ST. LOUIS (AP) — The U.S. Army Corps of Engineers should act immediately to make flood control the top priority on the Missouri River, an attorney for hundreds of farmers, landowners and business operators said Wednesday after a federal judge ruled the agency was responsible for recurring flooding.
Judge Nancy Firestone's ruling Tuesday in the U.S. Court of Federal Claims in Washington cited river management changes initiated by the Corps of Engineers starting in 2004, including efforts to aid endangered fish and birds, that led to damages estimated to exceed $300 million in four states: Missouri, Kansas, Nebraska and Iowa. The Corps manages the Missouri River's system of dams and locks and decides when and how much water is released from reservoirs into the river.
In her 259-page ruling, Firestone wrote that flooding "was caused by and was the foreseeable result" of the Corps' management of the river. Another trial will start in October to determine how much money the lawsuit's 372 plaintiffs will receive.
"We are evaluating the court's ruling, and considering next steps, in coordination with the Department of Justice," Corps spokesman Gene Pawlik said in an email.
The lawsuit, filed in 2014, contended the Corps unconstitutionally deprived people of their land, essentially taking it without compensation. Firestone found in favor of the plaintiffs in five of the six years in which flooding was blamed on Corps management, disallowing flood claims in 2011.
- Dan Boulware, an attorney for the plaintiffs, said he will ask the judge to reconsider her decision disallowing the 2011 flood claims. Still, Boulware said the ruling makes it clear that the Missouri River is changed and is more prone to flooding.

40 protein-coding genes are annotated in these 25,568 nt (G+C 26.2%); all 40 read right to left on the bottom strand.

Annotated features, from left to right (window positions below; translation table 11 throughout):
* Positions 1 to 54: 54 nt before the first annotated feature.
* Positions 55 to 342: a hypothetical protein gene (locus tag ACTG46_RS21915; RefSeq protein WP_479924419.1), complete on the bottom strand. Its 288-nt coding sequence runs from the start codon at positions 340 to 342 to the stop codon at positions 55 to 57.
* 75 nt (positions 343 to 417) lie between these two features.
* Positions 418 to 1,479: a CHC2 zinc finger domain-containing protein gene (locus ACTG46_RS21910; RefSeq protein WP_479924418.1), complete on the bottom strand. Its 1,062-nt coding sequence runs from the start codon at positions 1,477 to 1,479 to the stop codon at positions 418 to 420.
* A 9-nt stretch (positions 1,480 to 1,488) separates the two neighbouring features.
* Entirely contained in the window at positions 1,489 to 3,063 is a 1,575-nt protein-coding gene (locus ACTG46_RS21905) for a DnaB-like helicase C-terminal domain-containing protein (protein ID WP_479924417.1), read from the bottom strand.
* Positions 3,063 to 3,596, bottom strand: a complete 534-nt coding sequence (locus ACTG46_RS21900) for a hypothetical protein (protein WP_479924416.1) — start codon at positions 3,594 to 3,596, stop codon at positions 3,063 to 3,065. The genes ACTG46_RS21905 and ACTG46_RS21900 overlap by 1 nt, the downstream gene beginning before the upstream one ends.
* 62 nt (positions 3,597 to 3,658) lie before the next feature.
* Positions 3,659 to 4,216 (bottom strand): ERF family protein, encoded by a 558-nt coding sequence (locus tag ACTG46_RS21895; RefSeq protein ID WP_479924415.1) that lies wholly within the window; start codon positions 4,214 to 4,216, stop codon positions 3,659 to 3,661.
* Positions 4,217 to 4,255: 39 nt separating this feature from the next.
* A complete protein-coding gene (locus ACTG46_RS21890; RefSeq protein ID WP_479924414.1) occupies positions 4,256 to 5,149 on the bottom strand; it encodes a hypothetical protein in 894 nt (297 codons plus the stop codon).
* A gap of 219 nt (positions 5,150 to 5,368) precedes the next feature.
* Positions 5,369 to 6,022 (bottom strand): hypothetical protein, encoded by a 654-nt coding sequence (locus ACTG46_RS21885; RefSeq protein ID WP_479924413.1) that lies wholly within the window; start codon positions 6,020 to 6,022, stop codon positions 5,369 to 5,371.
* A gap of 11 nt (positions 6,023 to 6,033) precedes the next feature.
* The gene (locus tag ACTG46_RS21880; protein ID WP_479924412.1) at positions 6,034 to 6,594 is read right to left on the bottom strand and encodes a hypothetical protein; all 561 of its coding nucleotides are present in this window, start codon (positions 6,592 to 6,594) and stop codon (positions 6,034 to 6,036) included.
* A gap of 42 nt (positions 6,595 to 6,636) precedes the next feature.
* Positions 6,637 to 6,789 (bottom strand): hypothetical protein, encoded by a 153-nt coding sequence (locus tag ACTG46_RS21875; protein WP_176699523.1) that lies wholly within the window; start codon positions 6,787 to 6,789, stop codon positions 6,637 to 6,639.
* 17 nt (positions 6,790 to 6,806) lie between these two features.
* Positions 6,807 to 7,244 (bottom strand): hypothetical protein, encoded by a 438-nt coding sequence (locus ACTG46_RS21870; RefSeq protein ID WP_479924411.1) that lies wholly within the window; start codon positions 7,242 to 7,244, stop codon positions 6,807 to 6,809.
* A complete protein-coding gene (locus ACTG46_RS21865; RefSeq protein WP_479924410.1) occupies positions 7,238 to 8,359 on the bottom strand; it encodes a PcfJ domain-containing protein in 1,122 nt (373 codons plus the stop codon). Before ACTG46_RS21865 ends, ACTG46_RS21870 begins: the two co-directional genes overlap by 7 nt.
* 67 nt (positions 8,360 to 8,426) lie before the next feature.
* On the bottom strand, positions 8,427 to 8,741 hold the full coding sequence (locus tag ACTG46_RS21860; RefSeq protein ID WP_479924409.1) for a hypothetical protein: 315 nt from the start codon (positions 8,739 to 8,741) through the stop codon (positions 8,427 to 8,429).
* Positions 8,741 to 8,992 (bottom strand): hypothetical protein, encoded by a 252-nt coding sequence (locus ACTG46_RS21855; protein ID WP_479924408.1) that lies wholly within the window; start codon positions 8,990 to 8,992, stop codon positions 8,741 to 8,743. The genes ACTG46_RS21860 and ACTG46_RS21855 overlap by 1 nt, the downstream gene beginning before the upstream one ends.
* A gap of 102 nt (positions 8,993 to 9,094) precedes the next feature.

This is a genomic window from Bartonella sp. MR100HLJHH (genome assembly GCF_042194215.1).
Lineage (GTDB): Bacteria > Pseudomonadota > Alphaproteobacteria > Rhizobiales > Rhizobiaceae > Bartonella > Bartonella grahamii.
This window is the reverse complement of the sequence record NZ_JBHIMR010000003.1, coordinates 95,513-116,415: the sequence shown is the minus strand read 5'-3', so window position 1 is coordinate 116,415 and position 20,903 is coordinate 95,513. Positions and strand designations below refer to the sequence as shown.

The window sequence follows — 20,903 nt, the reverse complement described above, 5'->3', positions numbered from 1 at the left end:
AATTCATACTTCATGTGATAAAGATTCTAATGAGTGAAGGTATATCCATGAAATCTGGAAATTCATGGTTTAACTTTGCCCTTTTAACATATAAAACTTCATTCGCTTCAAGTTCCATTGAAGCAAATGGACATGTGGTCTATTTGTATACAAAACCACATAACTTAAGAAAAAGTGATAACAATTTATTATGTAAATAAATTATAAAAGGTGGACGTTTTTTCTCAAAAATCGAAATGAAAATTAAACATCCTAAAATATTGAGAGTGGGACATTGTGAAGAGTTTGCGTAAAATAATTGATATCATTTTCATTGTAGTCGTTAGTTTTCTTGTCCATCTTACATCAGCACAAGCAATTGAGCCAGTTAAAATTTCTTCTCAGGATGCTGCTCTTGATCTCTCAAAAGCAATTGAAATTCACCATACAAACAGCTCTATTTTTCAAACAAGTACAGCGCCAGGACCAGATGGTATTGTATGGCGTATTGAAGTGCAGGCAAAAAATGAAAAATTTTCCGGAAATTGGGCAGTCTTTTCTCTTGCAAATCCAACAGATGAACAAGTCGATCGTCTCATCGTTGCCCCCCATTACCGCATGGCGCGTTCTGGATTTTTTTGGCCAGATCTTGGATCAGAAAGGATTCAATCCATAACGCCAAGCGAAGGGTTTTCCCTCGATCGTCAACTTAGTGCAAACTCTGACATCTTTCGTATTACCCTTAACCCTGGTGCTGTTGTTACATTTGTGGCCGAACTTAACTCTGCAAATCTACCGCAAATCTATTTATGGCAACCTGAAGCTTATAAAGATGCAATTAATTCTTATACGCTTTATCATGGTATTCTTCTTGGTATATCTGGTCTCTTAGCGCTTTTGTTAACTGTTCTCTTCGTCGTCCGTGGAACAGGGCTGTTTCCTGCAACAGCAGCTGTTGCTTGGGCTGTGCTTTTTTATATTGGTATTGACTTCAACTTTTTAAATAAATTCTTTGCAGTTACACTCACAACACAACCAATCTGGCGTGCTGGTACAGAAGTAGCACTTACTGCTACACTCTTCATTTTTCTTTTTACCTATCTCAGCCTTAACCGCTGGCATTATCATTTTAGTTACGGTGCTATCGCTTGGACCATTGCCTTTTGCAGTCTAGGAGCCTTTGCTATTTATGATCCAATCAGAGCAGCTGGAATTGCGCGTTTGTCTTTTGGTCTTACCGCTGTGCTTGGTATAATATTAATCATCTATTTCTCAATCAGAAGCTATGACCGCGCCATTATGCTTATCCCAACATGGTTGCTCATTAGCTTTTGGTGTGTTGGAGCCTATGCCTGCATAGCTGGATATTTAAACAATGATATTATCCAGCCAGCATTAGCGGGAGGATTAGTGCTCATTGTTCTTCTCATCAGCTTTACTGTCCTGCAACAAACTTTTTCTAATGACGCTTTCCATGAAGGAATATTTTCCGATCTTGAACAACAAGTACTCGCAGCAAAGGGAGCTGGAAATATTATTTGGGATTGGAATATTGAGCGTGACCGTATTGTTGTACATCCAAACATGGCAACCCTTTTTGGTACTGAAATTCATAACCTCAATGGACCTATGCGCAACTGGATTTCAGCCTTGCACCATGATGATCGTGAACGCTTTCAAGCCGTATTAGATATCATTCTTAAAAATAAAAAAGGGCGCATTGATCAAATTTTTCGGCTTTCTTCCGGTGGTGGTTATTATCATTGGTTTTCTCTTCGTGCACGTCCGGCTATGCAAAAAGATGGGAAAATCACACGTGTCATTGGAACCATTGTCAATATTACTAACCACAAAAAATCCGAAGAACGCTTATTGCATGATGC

"Now Congress needs to do something. They need to step in and say, 'We've got a problem here,'" Boulware said in a phone interview Wednesday.
U.S. Sen. Roy Blunt, a Missouri Republican, agreed.
"I hope this decision is the first step in a new direction for the Corps," Blunt said in a statement. "I look forward to working with my colleagues to ensure the river is managed in a way that prioritizes flood control, while balancing other interests."
The lawsuit contended the Corps made a management shift in 2004 that downplayed flood control while emphasizing restoring ecosystem and habitat creation for threatened and endangered species. The court ruled that practices such as notching of dikes and reopening of chutes worsened the flood risk.
The lawsuit also cited the Corps' practice of releasing threatened and endangered species from reservoirs, even when river levels below the dams were high. And, it cited increasing reservoir storage as a factor in the recent floods.
The 63-day trial began in Kansas City, Missouri, before moving to Washington. It concluded in December.
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